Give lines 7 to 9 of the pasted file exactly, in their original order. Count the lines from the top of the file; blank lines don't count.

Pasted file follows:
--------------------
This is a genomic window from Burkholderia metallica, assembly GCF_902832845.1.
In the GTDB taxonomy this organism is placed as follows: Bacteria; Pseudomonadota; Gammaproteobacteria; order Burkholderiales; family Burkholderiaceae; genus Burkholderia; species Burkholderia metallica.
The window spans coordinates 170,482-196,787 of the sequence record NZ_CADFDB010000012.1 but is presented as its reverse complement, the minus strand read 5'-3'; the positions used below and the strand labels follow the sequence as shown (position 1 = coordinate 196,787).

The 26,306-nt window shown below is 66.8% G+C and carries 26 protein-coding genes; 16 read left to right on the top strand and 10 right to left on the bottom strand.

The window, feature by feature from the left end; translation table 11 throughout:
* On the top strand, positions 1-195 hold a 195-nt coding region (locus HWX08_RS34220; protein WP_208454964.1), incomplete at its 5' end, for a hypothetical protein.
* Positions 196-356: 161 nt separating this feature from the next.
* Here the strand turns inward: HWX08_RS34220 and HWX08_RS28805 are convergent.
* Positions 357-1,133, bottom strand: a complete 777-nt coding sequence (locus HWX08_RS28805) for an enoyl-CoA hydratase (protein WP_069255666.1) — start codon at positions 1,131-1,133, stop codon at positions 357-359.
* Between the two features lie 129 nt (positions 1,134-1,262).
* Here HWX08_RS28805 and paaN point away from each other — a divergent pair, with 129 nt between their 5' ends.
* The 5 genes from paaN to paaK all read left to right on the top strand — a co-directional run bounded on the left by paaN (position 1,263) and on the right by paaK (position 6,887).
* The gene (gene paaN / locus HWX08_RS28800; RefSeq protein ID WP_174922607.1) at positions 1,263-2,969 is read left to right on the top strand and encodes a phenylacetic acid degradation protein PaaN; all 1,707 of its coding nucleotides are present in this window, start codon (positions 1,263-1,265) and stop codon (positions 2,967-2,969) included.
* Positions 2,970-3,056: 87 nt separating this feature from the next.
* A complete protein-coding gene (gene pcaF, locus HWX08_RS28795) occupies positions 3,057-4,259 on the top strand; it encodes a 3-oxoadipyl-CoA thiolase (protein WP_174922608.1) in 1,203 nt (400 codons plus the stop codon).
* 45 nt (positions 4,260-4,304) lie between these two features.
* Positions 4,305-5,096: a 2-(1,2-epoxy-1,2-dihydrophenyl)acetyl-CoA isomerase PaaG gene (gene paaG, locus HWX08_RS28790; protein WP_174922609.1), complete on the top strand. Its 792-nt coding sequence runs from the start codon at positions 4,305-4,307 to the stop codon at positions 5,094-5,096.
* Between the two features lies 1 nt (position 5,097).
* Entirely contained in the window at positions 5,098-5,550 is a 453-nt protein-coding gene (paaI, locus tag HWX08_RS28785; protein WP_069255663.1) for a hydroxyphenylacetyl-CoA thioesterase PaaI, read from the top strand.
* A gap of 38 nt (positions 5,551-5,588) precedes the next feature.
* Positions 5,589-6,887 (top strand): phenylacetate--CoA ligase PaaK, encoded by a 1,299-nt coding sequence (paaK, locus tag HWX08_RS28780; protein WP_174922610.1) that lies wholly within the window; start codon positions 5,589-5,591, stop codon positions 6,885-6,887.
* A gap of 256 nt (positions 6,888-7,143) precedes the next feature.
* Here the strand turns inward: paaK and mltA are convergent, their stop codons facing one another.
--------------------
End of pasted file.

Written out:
* Positions 196-356: 161 nt separating this feature from the next.
* Here the strand turns inward: HWX08_RS34220 and HWX08_RS28805 are convergent.
* Positions 357-1,133, bottom strand: a complete 777-nt coding sequence (locus HWX08_RS28805) for an enoyl-CoA hydratase (protein WP_069255666.1) — start codon at positions 1,131-1,133, stop codon at positions 357-359.